Ian Pearson describes the concept of "active skin," which could enhance and expand human sensations.
In the future, a smart "skin" that slots seamlessly over and under your own could give you access to sensations that you can only dream of now. It could sync your nervous system up to the information network, allowing you to record and replay senses, experience orgasms on demand, and switch genders as you wish, according to one futurologist.
Ian Pearson is a former British Telecommunications engineer, a chartered fellow of the British computer society, and a senior futurologist at communication agency Futurizon. I met him recently at a Virtual Futures event about sex with robots, where he was a panelist.
"At the end of the 1990s, MIT did an experiment that showed that you could transmit the sort of information that you put on a business card through a handshake. So you might have a wristwatch that allows you to use your skin as a means of electrical connections between you and the other person," Pearson told me over the phone. "I read that and thought it would be interesting to see if you could use the skin to transmit electricity," he added.
This "active skin," according to Pearson, would let users have enhanced sexual experiences, where they could record and replay sensations, have networked sex, and even swap genders. It would connect to the nervous system through a neural implant as well as to external computing networks and devices.
Active skin is just a concept for now, but Pearson reckons that the advancement in artificial skin technologies and computing power could see it become a thing by the 2040s and 50s.
He envisages part of the skin as a membrane that could be connected to a computer database and programmed to vibrate so you could experience physical sensations, similar to when you play a video game with a haptic controller. It could also act as a haptic memory storage device that lets people record then replay sensations they've experienced.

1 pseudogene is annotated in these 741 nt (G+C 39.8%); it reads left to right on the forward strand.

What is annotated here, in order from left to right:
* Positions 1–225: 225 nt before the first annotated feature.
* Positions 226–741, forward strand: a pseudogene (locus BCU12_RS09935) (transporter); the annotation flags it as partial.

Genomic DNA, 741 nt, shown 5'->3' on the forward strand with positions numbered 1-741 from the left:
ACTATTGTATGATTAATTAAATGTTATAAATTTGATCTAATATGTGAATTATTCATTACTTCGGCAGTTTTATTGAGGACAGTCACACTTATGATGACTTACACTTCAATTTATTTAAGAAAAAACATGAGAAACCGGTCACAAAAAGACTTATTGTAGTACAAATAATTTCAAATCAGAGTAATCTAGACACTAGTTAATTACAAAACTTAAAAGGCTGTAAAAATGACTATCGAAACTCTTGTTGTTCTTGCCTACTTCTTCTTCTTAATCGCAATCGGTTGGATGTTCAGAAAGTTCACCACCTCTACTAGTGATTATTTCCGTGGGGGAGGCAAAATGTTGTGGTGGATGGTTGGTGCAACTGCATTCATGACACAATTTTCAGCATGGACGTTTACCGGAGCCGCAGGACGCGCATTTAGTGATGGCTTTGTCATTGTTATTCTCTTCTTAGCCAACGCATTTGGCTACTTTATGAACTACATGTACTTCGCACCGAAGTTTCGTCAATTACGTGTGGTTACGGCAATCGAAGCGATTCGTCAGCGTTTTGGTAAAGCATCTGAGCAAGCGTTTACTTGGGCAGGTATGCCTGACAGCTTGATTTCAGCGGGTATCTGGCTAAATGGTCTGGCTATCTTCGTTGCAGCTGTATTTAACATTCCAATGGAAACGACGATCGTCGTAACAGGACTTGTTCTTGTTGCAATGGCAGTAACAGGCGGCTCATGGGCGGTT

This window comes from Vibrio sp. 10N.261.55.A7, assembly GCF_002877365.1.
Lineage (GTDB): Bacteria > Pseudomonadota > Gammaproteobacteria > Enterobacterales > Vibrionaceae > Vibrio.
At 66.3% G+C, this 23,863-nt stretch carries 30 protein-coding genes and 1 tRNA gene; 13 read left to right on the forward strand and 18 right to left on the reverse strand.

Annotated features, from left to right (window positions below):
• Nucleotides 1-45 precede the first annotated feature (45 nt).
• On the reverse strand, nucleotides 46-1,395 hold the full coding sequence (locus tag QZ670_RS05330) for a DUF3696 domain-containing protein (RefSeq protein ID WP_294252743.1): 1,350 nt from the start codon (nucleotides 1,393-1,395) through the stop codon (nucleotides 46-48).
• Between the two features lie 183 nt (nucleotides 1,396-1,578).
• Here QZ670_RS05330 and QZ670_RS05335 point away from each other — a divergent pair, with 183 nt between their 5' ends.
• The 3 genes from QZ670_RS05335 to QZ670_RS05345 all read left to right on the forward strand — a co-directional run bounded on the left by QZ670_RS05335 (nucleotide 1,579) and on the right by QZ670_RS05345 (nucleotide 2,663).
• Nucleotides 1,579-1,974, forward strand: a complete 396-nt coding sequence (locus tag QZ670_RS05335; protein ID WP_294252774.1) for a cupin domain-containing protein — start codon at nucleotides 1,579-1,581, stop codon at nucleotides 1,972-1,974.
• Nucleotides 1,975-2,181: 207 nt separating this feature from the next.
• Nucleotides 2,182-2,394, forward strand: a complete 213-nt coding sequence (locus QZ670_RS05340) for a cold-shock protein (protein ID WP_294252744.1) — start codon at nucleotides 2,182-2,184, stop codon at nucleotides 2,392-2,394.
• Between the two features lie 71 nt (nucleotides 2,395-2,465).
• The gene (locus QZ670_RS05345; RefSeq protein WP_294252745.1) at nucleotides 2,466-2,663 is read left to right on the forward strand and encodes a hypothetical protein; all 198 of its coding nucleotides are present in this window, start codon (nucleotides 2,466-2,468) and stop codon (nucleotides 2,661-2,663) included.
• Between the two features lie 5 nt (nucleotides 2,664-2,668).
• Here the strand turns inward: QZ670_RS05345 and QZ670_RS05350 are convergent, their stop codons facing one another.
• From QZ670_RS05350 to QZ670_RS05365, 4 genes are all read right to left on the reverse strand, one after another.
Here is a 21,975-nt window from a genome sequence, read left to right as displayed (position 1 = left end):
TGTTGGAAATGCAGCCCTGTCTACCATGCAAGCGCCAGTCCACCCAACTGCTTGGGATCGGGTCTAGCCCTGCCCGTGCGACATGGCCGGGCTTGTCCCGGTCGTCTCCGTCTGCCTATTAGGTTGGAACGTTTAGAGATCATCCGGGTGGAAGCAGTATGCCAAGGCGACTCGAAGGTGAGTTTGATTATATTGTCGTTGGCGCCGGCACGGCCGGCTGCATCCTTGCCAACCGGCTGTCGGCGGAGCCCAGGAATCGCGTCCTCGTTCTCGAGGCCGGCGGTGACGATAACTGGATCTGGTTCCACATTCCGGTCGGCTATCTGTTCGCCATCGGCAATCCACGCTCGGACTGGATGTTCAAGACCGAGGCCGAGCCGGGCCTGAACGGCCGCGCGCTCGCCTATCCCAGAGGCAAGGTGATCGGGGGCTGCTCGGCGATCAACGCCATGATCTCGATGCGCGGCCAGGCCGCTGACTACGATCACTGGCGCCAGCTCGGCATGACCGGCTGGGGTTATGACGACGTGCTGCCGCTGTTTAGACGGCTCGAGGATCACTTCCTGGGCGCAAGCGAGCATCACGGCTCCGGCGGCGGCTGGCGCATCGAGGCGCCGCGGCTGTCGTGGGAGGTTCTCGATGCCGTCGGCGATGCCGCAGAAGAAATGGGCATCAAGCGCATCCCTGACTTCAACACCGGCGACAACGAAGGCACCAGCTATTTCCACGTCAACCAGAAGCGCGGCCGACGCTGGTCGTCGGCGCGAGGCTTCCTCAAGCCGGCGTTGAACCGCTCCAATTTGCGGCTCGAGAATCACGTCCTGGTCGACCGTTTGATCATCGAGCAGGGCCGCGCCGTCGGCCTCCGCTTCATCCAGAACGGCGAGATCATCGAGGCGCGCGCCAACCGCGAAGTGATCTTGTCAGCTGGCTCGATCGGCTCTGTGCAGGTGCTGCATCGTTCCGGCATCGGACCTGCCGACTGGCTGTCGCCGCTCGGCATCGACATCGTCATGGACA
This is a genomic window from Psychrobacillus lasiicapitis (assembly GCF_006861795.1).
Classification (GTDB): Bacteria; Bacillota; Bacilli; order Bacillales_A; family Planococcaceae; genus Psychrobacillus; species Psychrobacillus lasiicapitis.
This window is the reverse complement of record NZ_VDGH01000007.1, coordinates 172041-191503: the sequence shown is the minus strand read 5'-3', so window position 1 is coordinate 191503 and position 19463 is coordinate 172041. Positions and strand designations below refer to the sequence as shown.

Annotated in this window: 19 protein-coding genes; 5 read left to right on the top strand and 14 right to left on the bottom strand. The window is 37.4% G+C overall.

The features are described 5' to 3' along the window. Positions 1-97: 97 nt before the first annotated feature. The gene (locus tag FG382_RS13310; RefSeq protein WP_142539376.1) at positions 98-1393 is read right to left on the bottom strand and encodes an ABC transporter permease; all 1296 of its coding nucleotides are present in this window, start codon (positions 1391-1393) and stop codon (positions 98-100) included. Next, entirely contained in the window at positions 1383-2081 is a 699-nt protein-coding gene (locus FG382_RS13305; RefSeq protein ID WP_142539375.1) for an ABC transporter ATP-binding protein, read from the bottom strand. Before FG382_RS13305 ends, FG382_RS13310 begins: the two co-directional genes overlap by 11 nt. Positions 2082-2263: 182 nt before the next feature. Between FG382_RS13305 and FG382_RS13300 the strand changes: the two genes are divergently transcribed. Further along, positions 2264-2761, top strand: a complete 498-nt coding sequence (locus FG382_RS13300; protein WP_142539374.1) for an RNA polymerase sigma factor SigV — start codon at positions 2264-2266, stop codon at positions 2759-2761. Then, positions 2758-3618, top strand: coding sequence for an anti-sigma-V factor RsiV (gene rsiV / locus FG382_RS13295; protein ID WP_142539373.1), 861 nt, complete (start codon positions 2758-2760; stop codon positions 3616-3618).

"You could allow special friends to create sensations—i.e. an on-command orgasm—by pressing command+shift+O."
This, said Pearson, could extend to sex, allowing people to record and replay their own sex scenes, or download a pornographic sequence and activate the sensations on their own body via the skin and nervous system. Networked sex and e-orgasms could also become a thing.
"If you've got those capabilities to create sensations using a computer, you could allow special friends to create sensations—i.e. an on-command orgasm—by pressing command+shift+O and sending it to someone over a network," said Pearson.
Ian Pearson believes that "active skin" could enhance the sensations we feel. Image: Ian Pearson
Pearson envisioned that someone with the active skin and neural implants could also experiment with their sex.
For example, a woman might strap a dildo on and actually feel like they were inside a man's body, or at least that the the dildo was a real extension of their body, as they could feel sensations relating to it.
"You might decide to design entirely new genders."
"It would have all the senses in it, so you would feel as though it were real," said Pearson."When you feel like it, you would just take it off, and put it in a drawer, and you're back to being who you are. So you would be able to change gender, just by changing your outfit."
Pearson even imagines a future where people could "download" a personality to go with the new character they feel like.
"You might decide to design entirely new genders," said Pearson. "Once you're at that point, you'll have all these new genders to pick from, and it's also possible that people might just swap between them quite routinely."
Pearson recognized that his musings on a future where genders can be switched with the flip of a switch might provoke ethical debate.
But Pearson remained adamant on one thing. "Active skin is about creating stimulations," he said. "[With active skin] you don't have to go in at the genital end, you can go in at the other end of the nerve and straight into the brain."
For researchers like Pearson who draw a distinction between their body and mind, the hypothetical possibilities of this kind of neural manipulation are exciting.
"I don't feel particularly emotionally connected with my body, it's just something that I need to carry on living with," said Pearson. "I'd be quite happy as a brain in jar."